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There's a strong polar vortex over Antarctica - here's what that means for Australia

Ben Domensino, Thursday November 12, 2020 - 14:55 EDT

The air high above Antarctica is currently at record cold levels for this time of year, and this could affect the weather in Australia this summer.

-- Weather under pressure --

The day-to-day weather that we experience in Australia comes from interactions between areas of high and low pressure near Earth's surface.

Put simply, air flows from areas of high pressure towards regions of low pressure. As air converges on these low pressure systems, this is where we typically see clouds and rain.

Of course, there is more to it than that, but the position and strength of high and low pressure systems near Australia play a big role in determining our daily weather.

-- Climate drivers influence weather --

Broad-scale climate drivers – such as La Niña, El Niño, the Indian Ocean Dipole (IOD) and the Southern Annular Mode (SAM) – can all change the way these weather-producing high and low pressure systems interact near Australia.

For example, the SAM is an index that measures the north-south displacement of the rain-bearing westerly winds that flow between Australia and Antarctica. During a positive phase of the SAM, these westerlies shift further south.

In winter, this southward displacement causes abnormally high pressure over southern Australia, which can reduce winter-time rainfall over some of our southern states. But if a positive SAM happens in late spring or summer, we can see an increase in onshore winds along the east coast, leading to more rainfall and less extreme heat over large areas of eastern and southeastern Australia.

Similarly, La Niña events typically cause higher-than-normal sea level pressure to the south of Australia and east of New Zealand, and lower air pressure over Australia and the Coral Sea, in summer. These anomalies promote the flow of moisture-laden air over Australia from the east, which can enhance rainfall and reduce temperatures in eastern Australia.

-- Current state of play --

With the connection between broad-scale climate drivers and local weather patterns in mind, it's worth noting that something unusual is happening high above Antarctica at the moment. Something that could affect Australia's weather as we head into summer.

Each winter, months of darkness over the south pole cause a large mass of very cold air to develop about 30-50 kilometres above Antarctica. This cold air is surrounded by a strong ring of westerly winds, which form something called the southern hemisphere's 'stratospheric polar vortex', more commonly referred to as just the 'polar vortex'.

Image: An example of the polar vortex in August 2011, depicted using ozone (left) potential vorticity (centre) and potential temperture at 50 hPa (right). Source: NASA

In a typical year, the polar vortex peaks in winter and breaks down in spring as sunlight returns to the south pole and the air in the stratosphere warms up. However this year, the vortex has persisted well into November at an unprecedented strength.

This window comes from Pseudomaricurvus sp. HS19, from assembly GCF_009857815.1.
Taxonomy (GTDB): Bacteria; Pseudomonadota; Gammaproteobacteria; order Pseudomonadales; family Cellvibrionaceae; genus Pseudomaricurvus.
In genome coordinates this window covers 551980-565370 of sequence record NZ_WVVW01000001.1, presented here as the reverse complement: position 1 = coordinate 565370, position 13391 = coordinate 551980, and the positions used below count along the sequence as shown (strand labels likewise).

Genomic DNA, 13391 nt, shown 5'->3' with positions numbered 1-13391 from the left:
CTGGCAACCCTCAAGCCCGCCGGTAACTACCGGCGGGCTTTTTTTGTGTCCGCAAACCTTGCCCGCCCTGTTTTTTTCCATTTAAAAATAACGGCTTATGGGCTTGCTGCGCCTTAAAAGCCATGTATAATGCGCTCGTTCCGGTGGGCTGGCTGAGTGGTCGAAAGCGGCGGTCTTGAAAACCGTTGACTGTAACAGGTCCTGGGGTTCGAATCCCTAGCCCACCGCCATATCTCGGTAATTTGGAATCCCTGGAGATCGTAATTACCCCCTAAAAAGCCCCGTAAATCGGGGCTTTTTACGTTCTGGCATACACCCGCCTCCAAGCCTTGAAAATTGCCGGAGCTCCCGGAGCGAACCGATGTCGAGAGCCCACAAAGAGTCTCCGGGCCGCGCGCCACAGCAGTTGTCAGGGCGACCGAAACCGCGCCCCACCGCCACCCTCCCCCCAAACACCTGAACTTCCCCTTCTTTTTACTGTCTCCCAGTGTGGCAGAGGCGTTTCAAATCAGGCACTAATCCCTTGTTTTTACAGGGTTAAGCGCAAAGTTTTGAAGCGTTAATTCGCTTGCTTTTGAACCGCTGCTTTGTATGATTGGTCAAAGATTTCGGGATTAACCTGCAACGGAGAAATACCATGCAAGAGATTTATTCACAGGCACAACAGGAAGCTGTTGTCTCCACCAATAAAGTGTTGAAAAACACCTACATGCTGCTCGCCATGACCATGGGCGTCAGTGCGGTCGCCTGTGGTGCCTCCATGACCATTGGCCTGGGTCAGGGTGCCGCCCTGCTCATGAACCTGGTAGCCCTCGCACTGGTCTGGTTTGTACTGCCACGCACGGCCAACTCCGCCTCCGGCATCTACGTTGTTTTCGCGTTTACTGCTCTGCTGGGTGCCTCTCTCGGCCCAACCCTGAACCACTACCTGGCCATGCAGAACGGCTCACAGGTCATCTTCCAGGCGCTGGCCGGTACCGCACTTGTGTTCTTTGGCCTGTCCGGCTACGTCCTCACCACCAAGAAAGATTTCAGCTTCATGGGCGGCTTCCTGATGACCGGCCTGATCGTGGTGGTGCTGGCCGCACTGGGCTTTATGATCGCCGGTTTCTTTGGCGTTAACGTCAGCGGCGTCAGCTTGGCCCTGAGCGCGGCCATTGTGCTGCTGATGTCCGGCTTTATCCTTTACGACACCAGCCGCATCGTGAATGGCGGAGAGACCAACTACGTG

Dr. Amy Butler, an Atmospheric Scientist at the NOAA's Earth System Research Laboratory, tweeted that polar vortex temperatures have never been recorded this low, this late in spring.

-- What this means for Australia --

There is a well-documented link between the stratospheric polar vortex and weather patterns closer to the ground in the southern hemisphere.

Over the last fortnight, the abnormally cold air over Antarctica has produced a strong positive phase of the SAM.

Remember that during late spring and early summer, a positive SAM typically causes above-average rain and below average temperature over eastern and southeastern Australia.

Unsurprisingly, maximum temperatures have been below average over a broad swathe of southeastern Australia during the last couple of weeks. There was a particularly cool spell last Thursday, which produced Sydney's coldest November day in 26 years. While rain hasn't been exceptional everywhere, some places in eastern NSW have already exceeded their average November rain, only one third of the way through the month.

Image: Observed maximum temperature anomalies during the week ending on November 11. Source: Bureau of Meteorology

If the unusually strong polar vortex continues to influence the SAM as we head into summer, which is possible, it would increase the likelihood of above average rain and fewer heat extremes over eastern and southeastern Australia. The likelihood of this occurring is also compounded by the current La Niña conditions.

Image: Summer rainfall outlook for Australia. Source: Bureau of Meteorology

The state of climate drivers heading into this summer are a stark contrast to last year. In 2019, an unusually weak polar vortex and associated negative SAM helped send large areas of eastern Australia deeper into drought. This dry and hot end to the year also caused a devastating bushfire season in eastern and southeastern Australia.

This summer, a strong vortex and positive SAM, in addition to La Niña, could help suppress the fire season and cause an increase in drought-relieving rain.

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